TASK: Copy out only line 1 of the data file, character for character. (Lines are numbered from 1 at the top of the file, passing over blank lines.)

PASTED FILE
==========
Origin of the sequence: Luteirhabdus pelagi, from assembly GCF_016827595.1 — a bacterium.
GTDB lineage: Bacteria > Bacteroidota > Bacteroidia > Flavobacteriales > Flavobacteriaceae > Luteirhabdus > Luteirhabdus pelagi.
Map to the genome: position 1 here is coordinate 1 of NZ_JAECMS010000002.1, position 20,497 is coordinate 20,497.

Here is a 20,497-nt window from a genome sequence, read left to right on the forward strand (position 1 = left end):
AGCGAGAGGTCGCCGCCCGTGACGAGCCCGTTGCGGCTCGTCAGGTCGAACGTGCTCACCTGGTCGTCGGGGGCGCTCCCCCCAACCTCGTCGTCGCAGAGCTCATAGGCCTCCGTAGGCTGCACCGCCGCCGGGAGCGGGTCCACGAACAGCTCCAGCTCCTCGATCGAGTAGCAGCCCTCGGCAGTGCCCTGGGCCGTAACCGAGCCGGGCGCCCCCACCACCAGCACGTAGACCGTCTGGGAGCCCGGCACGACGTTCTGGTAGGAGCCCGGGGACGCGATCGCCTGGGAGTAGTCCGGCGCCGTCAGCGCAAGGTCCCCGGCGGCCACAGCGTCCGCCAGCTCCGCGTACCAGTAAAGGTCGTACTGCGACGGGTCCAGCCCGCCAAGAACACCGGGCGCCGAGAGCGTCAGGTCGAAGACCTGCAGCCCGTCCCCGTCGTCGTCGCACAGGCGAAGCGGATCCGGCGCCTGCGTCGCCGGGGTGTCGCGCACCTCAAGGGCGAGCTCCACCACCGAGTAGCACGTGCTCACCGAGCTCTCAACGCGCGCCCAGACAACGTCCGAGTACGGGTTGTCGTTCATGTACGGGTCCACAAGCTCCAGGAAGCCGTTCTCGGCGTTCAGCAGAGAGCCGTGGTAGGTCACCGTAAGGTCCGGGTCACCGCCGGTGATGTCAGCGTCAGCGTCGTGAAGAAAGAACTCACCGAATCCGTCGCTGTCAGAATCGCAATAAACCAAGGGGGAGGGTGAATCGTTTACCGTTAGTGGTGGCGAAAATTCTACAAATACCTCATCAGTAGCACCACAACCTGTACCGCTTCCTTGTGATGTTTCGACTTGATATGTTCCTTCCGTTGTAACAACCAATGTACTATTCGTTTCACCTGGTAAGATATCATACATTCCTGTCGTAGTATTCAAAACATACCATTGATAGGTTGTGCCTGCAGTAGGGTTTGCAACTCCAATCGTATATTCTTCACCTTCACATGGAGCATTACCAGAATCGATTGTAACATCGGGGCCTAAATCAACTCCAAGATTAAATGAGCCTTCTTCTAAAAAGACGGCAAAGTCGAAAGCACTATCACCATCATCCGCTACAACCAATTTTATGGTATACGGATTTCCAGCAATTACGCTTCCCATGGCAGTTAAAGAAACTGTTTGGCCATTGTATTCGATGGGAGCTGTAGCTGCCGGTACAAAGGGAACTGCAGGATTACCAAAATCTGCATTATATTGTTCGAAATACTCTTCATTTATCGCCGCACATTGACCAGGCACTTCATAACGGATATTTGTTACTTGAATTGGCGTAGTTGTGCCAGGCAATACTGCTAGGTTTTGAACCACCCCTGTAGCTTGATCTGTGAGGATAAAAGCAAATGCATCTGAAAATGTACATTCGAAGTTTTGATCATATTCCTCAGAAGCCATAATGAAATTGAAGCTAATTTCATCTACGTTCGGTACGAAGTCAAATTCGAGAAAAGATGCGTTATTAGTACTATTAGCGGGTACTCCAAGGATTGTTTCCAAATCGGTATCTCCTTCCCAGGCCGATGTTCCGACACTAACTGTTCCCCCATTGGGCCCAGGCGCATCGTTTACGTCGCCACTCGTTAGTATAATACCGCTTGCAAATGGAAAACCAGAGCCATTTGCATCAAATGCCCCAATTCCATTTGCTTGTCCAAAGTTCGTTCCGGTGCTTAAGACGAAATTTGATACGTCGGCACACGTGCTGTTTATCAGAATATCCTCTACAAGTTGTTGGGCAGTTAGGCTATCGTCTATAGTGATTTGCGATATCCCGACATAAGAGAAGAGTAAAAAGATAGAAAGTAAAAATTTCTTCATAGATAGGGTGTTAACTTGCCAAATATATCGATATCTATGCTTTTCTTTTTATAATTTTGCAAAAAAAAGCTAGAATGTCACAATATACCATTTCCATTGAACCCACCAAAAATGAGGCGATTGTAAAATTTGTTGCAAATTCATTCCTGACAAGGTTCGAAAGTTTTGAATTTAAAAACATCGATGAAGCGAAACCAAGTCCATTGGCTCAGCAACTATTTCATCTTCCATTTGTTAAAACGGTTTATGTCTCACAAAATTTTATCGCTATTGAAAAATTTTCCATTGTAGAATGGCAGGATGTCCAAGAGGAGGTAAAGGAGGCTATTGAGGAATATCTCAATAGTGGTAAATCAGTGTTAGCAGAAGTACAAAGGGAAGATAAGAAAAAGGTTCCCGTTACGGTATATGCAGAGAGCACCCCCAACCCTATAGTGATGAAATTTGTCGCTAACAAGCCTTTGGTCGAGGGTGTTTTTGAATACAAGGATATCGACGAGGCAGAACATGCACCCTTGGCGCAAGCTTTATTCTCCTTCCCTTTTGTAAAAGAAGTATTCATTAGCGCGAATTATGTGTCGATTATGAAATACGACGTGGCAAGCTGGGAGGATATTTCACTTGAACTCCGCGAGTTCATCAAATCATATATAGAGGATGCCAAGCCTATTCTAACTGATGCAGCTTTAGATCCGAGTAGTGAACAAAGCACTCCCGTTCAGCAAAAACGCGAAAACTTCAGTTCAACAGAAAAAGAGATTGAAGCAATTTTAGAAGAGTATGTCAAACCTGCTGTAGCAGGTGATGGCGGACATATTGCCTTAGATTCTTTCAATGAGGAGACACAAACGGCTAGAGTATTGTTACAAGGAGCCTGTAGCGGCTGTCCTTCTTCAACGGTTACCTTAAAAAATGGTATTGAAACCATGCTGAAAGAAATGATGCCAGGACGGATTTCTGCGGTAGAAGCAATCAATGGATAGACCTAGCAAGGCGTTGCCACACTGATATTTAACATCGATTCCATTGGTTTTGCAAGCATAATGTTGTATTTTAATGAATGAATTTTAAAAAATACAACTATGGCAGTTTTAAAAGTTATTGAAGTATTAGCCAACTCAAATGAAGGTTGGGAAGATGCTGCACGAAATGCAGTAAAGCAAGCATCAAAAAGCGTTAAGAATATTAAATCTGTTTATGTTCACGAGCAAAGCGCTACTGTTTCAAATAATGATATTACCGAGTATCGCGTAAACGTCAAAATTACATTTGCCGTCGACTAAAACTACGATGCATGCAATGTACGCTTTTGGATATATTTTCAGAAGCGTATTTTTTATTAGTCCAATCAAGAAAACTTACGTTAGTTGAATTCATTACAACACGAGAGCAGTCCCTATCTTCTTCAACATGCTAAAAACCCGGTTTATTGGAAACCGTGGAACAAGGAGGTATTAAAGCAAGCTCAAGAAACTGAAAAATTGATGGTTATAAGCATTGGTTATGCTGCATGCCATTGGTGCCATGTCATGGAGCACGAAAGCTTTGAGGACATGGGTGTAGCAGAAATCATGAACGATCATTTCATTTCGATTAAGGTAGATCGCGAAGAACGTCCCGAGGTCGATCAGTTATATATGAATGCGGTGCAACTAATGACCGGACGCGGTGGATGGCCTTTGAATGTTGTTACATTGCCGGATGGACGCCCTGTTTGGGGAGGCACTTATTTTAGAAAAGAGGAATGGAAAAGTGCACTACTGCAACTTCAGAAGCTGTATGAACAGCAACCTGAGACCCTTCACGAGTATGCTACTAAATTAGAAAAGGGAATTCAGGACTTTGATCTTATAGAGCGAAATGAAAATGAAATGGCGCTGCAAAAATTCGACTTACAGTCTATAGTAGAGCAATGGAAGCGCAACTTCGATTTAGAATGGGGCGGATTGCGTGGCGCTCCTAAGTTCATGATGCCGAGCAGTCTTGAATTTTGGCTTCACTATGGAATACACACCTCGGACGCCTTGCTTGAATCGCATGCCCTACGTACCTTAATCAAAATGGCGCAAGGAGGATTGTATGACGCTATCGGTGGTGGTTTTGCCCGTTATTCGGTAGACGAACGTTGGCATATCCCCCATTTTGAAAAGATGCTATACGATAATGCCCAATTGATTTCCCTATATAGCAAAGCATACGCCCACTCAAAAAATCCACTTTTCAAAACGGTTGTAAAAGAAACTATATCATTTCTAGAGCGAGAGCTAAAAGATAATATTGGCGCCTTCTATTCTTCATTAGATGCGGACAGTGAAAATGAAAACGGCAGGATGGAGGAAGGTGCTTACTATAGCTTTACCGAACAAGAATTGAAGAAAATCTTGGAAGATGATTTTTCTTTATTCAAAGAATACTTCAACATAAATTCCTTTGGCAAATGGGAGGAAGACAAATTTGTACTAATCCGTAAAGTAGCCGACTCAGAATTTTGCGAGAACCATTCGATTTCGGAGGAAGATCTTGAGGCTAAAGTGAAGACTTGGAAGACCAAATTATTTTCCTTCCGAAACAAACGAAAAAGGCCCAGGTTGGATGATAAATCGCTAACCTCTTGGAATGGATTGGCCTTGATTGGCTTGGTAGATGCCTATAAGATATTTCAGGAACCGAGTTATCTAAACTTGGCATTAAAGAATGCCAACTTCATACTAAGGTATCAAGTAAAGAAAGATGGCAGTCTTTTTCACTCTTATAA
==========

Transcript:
Origin of the sequence: Luteirhabdus pelagi, from assembly GCF_016827595.1 — a bacterium.